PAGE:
The schools are Xavier University of Louisiana, that state’s Southern University System, North Carolina A&T, South Carolina State, Clark Atlanta and Morgan State universities, according to a news release Tuesday.

“Technology-related services are in constant demand, and cybersecurity is paramount,” said Dr. Ray L. Belton, president of the Southern University System based in Baton Rouge.

The centers will give students, staff, and faculty access to modern technology, resources, and skills development, said Dr. Nikunja Swain, chair and professor of the Computer Science and Mathematics Department at South Carolina State, in Orangeburg.

“It will further enhance our ongoing activities on several key areas, including cybersecurity, data science analytics, cloud computing, IOT, blockchain, design thinking, quantum computing, and artificial intelligence,” he said.

IBM said it plans more than 20 such centers at historically Black colleges and universities nationwide.

The company said each school will get customized courses and access to company academic programs. They also will be able to experience simulated but realistic cyberattacks through IBM Security’s Command Center.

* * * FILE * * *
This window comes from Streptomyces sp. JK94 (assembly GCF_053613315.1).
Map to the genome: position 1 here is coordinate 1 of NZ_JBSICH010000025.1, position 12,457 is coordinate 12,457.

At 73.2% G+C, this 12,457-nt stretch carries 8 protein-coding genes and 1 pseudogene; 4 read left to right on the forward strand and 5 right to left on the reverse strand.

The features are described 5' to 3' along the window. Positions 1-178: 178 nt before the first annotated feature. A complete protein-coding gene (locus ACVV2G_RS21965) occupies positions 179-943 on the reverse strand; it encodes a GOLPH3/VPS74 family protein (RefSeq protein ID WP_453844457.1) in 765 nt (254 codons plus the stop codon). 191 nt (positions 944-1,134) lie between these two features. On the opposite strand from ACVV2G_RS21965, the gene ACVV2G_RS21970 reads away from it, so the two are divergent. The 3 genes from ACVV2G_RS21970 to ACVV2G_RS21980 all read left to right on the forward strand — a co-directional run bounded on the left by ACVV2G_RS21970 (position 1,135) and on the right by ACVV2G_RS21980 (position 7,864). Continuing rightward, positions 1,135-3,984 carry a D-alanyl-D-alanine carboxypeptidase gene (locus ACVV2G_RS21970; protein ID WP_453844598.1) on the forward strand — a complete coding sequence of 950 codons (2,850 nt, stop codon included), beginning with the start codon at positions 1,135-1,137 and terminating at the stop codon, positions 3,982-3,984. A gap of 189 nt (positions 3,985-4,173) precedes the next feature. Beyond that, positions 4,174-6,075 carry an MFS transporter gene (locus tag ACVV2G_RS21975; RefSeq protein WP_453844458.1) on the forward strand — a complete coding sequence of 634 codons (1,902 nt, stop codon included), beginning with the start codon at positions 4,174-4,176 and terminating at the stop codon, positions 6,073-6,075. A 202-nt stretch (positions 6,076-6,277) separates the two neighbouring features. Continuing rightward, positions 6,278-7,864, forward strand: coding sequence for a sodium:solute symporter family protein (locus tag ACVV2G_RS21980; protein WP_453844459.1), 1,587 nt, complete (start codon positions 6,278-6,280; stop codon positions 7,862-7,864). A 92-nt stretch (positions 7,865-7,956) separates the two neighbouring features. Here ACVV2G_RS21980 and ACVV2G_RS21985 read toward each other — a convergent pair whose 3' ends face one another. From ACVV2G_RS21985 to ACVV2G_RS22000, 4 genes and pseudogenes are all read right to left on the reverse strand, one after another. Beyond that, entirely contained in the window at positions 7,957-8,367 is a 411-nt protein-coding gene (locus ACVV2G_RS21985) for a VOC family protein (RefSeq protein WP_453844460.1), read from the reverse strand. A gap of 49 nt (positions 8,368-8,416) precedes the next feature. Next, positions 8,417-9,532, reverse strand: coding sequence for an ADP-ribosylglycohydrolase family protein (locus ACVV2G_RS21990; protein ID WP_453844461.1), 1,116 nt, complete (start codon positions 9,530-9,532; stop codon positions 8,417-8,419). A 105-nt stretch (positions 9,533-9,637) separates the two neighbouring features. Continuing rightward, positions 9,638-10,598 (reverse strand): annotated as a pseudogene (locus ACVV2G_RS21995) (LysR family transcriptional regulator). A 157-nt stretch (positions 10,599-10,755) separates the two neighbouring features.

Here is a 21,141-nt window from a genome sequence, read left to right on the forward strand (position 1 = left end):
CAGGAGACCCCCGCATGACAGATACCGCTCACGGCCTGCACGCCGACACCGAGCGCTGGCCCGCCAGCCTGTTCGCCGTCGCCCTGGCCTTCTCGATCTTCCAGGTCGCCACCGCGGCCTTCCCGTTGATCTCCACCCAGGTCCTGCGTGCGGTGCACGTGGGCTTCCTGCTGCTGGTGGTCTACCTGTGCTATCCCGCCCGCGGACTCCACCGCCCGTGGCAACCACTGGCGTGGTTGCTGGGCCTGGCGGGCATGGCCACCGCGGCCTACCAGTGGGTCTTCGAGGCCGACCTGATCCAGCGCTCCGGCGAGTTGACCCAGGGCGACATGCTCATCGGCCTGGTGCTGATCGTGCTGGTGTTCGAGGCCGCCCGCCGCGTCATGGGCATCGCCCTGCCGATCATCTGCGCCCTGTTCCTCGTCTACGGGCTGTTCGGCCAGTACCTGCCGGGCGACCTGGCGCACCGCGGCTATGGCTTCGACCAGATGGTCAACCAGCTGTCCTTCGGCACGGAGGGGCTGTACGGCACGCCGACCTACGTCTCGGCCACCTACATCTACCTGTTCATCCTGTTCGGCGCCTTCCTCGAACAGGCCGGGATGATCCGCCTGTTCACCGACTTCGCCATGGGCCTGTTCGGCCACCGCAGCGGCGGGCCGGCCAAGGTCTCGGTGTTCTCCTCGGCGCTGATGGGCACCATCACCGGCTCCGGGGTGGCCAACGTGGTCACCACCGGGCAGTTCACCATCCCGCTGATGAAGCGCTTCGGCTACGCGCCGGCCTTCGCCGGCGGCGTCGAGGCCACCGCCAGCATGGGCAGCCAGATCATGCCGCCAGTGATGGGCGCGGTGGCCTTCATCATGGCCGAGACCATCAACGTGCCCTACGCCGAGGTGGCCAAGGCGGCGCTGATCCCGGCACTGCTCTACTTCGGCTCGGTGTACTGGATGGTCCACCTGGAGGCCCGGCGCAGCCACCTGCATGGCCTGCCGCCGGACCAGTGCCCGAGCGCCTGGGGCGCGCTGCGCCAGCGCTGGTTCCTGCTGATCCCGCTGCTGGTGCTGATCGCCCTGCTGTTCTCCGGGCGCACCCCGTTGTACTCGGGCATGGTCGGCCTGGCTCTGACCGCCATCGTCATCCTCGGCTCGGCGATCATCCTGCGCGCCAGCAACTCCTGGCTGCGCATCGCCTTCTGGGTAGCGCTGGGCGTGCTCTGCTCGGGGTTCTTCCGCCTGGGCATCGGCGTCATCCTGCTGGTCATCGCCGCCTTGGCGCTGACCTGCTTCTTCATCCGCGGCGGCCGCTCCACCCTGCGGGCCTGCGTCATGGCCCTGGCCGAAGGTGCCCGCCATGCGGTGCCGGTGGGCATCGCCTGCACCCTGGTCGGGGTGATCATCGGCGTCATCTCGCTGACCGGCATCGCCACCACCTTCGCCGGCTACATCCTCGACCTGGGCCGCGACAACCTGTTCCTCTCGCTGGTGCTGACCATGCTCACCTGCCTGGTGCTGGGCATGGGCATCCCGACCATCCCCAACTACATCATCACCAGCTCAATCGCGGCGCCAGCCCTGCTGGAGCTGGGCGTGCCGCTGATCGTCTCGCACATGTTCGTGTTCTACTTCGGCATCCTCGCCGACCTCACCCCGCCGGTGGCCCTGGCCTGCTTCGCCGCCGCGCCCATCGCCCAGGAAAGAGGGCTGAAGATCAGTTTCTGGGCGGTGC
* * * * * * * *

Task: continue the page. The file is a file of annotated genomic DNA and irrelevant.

The company said it also will provide faculty and students free access to multiple SaaS IBM Cloud environments.

Xavier is in New Orleans, North Carolina A&T in Greensboro and Morgan State in Baltimore.

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Iranian Film Workers Arrested, Homes Raided

A renowned Iranian filmmaker has said that the offices and homes of several filmmakers and other industry professionals were raided and some of them arrested in recent days.

Mohammad Rasoulof made the comments on Instagram late Saturday, posting a statement signed by dozens of movie industry professionals.

The statement also claimed that security forces confiscated film production equipment during the raids. It condemned the actions and called them “illegal.”

In a separate Instagram post, Rasoulof identified two of the detained filmmakers as Firouzeh Khosravani and Mina Keshavarz. Rasoulof himself was not targeted in the recent raids.